Ask your cousin in Coral Gables, and he will tell you that prescription drugs are a red-hot bargain in Canada, compared to the USA. In fact, you won’t have to ask; he’ll probably bring it to your attention the next time he asks you to come down for a visit, and please bring along a six-month supply of Lipitor.
Here’s what isn’t a bargain for Canadians: generic drugs. The no-name equivalents often sell at Shoppers’ Drug Mart in Niagara Falls, Ontario for several multiples of what they cost at Sam’s Club in Niagara Falls, New York state. Since these days most prescriptions are routinely filled with generics, the higher cost of knock-off drugs here leads to Canadians paying more on average per capita for pharmaceuticals than is the case in most jurisdictions. Payers have just twigged to that reality. Several provinces are now seeking to adjust formulary pricing on generics down to something closer to the US level. (Knock-off drugs generally cost 70 per cent of their branded equivalent in Canada, whereas they sometimes sell for only 10 per cent of the brand-name price south of the border.)
The investigative television program “W-5” aired a program last night on the CTV network, which began with the preceding discovery that Canadians pay too much for drugs. Then, the line of inquiry charged off in exactly the wrong direction, as reporters rounded up all the usual corporate suspects from the branded side of Big Pharma. The generics goniffs got a pass. The research-based drugbiz, in contrast, has been just about kicked to death by investors (who don’t think the industry is anywhere near profitable enough), legislators in North America and Europe (who think the industry is too profitable), courts, litigants and the global media. After all that, having W-5 show up to do their reportorial hatchet job is little more than the arrival of ants, after the picnic has been interrupted by marauding Visigoths.
Everyone wants newer and more effective medicines; no one wants to be associated with any risk in their development or use; no one really wants to pay for them after they’ve been brought to market. This situation is by no means anything new or interesting.
And yet, the W-5 process of laying out those three simple points made for an hour of bathos, pointless confrontation, scrambled assumptions and misdirection, ending with head-spinning delirium. Presiding over this slapstick was Victor Malarek, once a respected and feared print journalist back in the glory days of The Globe and Mail. These days, The Globe and CTV are under joint ownership, and Victor has taken his pugnacious, relentless act to the small screen, where it just doesn’t work. Bulky and bug-eyed, he physically resembles funnyman Tony Rosato from the old SCTV parodies, and comes across as if he wandered over from a satirical program being lensed in the adjacent studio. His habit of seizing on a barely-in-context word uttered by an interviewee and bitterly spitting it back (Subject: “Blah, blah, blah, profitable…” Victor: “Profitable!”) is the stuff of inspired comedy, accentuated by his deadpan, curled-lip delivery. Victor’s staged disdain is hilarious, all the more so because he seems oblivious to his comedic effect.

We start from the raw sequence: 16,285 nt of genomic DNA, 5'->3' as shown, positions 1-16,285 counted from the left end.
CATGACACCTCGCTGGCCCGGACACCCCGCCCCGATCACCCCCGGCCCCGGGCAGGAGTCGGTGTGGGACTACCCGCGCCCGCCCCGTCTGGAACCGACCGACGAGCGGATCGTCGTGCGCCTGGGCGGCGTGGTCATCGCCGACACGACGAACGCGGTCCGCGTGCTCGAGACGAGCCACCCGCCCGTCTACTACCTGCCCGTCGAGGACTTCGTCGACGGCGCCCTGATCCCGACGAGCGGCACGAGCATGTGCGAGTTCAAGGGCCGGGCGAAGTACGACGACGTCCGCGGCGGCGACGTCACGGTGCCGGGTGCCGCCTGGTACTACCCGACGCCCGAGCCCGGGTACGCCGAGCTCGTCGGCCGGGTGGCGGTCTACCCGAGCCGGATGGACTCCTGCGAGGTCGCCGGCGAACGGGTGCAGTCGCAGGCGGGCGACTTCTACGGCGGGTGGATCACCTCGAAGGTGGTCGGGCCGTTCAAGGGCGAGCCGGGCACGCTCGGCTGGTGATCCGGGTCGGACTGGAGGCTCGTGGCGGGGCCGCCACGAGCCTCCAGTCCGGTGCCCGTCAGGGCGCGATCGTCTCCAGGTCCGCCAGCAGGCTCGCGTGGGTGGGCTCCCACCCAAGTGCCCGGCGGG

But when Victor the Inflicter sets out to connect all the dots: Whoa, Mama. He begins his trek in Surrey, B.C., where a terminal multiple myeloma patient has been denied access to Avastin, the efficacious and expensive oncology drug. The local formulary declines to pay for the therapy, which costs $40,000 per regimen. The patient, a personable chap and a highly sympathetic figure, volunteers to pick up the cost himself, but is somehow prohibited from doing so by inexplicable and outrageous regulations.
It is easy to suggest what might have been done for this unfortunate father of two, but it emerges that he died of the disease after the opening segment had been filmed. Anyone who has lost a family member or loved one to late-stage cancer will recognize the sorrow, and tragic inevitability, of this outcome, but the W-5 producers seem intent on exploiting the man’s death in order to advance their narrative. It is never easy to watch a young daughter eulogize her father during a funeral ceremony, but it is a disgraceful intrusion to use a child’s pain to manipulate a story-line for public viewing, particularly when the tale is so meandering.
The Avenging Victor takes leave from the chapel, tugging behind his director and film crew, and makes his way toward the supposed villains of the piece: who are strangely not those behind the Byzantine process that impedes getting therapies to the people who need them, but the very creators of the life-giving medicines. Encountering Russell Williams, the normally unflappable head of the drugmakers’ lobby, he demands to know why drugs are so expensive. Well, says Williams, you can begin with the idea that they cost upward of a billion bucks per compound to develop.
That figure strikes Sceptic Vic as perhaps a tad high, and he finds some knowledgeable parties to refute the number. The US National Institutes of Health puts the figure at “hundreds of millions,” but what do they know? Victor finds one tweedy professorial type who guesses it’s probably closer to one hundred million. Dr. Marcia Angell, the former New England Journal of Medicine editor, turned health policy gadfly, flashes her faculty discount card and reliably low-balls the estimate down to $80 million.
Dr. Angell, who really ought to stick to her lab, seems not to have ever read the business section of the Boston Globe, where she would quickly learn the marketplace value of a typical promising project in Phase III development, prior to regulatory approval — and it sure ain’t $80 million. Her guesswork is wrong, if not ridiculous. But what no one tells Victor, and what he therefore fails to convey to his audience, is that perhaps four out of five of these nine- or ten-figure expenditures ends in failure to commercialize, in which case the exorbitant fiscal outlay reaps an end reward of nada.